In the wake of revelations that car manufacturer Volkswagen used a 'defeat device' software to circumvent emissions standards for certain air pollutants, the Commission calls on national authorities to look into the implications for vehicles sold in Europe and ensure that EU pollutant emission standards are scrupulously respected.
Commissioner Elżbieta Bieńkowska, responsible for Internal Market, Industry, Entrepreneurship and SMEs, said: "Our message is clear: zero tolerance on fraud and rigorous compliance with EU rules. We need full disclosure and robust pollutant emissions tests in place."
The Commission invites all Member States to carry out the necessary investigations at national level and report back. The Commission is offering to facilitate the exchange of information between Member States. We need to have a full picture of how many vehicles certified in the EU were fitted with defeat devices, which are banned by the Euro 5/6 Regulation 715/2007/EC. We will discuss this matter in detail with the national Type Approval Authorities in the coming days.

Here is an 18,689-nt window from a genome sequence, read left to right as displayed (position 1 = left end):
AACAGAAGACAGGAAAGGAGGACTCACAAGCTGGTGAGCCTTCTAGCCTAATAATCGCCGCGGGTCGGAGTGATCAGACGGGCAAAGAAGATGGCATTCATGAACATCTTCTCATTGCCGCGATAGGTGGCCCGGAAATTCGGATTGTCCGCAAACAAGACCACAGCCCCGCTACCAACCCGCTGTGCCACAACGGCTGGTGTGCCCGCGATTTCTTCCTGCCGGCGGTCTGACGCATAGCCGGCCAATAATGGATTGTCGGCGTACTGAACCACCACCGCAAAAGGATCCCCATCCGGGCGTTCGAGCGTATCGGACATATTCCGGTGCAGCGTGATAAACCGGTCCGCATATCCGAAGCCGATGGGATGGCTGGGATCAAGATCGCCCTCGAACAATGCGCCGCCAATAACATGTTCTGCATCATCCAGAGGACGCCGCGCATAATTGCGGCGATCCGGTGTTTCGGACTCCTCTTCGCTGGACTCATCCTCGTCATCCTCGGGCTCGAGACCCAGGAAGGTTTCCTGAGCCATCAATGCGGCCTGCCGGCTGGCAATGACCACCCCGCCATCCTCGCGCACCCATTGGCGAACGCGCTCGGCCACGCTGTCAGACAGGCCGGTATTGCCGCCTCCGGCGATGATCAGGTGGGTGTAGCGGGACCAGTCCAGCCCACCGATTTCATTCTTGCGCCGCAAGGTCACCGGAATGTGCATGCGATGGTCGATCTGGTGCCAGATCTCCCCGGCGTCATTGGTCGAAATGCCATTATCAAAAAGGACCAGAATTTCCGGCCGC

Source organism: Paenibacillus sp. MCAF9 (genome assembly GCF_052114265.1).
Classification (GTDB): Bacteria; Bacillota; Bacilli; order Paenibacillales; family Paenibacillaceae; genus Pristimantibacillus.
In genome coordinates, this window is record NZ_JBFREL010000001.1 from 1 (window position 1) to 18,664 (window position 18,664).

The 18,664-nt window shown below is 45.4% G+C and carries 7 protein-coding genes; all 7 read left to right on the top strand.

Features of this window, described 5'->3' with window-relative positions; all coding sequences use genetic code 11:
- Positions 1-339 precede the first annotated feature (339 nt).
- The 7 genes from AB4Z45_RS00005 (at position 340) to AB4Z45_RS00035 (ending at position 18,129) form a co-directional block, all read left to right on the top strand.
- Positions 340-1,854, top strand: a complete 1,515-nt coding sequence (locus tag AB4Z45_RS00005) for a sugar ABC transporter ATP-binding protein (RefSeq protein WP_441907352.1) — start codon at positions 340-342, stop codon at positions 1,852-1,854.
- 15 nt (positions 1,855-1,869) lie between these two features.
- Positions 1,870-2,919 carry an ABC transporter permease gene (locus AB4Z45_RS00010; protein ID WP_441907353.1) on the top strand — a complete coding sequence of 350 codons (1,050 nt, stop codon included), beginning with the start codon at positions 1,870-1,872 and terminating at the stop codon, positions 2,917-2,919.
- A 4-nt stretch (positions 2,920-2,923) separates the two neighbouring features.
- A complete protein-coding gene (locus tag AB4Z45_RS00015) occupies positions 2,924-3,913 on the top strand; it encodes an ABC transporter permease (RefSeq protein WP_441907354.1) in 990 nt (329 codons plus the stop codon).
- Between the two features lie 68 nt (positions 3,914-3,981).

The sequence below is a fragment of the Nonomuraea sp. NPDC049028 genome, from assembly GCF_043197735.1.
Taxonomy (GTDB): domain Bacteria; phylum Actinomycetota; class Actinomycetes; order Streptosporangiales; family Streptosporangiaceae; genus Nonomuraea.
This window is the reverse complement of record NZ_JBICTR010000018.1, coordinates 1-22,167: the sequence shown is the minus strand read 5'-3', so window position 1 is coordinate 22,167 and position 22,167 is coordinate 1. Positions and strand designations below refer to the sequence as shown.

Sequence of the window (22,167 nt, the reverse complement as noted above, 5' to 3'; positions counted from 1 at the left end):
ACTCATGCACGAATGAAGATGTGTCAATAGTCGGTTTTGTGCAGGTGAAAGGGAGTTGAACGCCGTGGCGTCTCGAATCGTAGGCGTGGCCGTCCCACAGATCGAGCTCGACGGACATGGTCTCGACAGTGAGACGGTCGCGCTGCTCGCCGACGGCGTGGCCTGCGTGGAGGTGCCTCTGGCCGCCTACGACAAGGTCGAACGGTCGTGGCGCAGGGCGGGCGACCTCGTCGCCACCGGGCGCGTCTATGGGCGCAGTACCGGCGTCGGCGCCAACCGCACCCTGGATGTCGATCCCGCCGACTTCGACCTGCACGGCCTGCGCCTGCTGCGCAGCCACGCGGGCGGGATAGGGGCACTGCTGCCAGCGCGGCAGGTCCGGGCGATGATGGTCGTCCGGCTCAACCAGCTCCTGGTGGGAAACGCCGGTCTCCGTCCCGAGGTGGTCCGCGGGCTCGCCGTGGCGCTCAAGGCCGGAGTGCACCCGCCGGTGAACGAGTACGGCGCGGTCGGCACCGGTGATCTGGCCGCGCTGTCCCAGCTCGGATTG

Looking ahead, we count on Member States to swiftly agree on the final measures needed so that measurements of air pollutant emissions used for the delivery of a vehicle's type approval reflect emissions in real driving conditions and cannot be fooled by deceitful applications. A new Real Driving Emission (RDE) test procedure will be phased in from early 2016, complementing the current laboratory based testing. But we still need to find agreement on the type approval treatment in case of major divergence between the results of the laboratory and real driving pollutant emissions tests. The agreement on this package, in addition to the already adopted RDE test procedures, will allow the EU to have ambitious and robust real driving emissions testing scheme in place.
In addition, Commissioner Bieńkowska has invited the Luxembourg Presidency of the Council to put the issue on the agenda of the 1 October Competitiveness Council.